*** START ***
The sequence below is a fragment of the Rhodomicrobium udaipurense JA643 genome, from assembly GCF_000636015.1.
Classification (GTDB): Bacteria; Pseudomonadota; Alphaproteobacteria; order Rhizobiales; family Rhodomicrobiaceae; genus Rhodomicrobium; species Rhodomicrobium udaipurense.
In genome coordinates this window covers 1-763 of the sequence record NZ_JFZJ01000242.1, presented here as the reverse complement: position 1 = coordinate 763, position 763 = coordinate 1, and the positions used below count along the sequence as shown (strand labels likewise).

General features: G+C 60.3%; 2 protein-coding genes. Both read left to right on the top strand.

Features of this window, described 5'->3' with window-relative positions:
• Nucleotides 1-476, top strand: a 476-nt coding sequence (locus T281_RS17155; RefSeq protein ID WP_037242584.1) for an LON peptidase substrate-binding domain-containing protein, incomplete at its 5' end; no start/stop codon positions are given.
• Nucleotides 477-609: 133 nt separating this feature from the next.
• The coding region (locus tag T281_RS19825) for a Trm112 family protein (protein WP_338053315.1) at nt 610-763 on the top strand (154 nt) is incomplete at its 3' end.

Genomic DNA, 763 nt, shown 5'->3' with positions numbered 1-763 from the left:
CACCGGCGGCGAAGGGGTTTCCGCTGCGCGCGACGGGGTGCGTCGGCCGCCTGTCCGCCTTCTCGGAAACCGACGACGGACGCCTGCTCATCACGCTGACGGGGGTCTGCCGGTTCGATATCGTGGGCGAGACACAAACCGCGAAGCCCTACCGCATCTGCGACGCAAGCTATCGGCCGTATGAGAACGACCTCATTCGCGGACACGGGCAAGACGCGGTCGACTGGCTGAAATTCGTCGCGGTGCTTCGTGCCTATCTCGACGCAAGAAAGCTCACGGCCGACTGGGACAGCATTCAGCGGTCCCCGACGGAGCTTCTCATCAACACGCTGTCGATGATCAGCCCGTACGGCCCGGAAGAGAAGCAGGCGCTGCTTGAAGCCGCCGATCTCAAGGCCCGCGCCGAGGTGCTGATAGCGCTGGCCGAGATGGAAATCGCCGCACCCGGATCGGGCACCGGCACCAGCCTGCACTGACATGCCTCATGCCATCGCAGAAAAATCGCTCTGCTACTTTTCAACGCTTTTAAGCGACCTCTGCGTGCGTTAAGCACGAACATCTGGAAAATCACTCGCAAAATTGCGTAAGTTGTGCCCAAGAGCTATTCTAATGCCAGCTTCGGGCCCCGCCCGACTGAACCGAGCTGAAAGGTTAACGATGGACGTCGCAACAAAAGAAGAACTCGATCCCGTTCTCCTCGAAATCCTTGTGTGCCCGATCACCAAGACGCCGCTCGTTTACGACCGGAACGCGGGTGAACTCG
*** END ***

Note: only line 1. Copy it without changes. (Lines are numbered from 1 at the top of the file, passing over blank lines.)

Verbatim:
The sequence below is a fragment of the Rhodomicrobium udaipurense JA643 genome, from assembly GCF_000636015.1.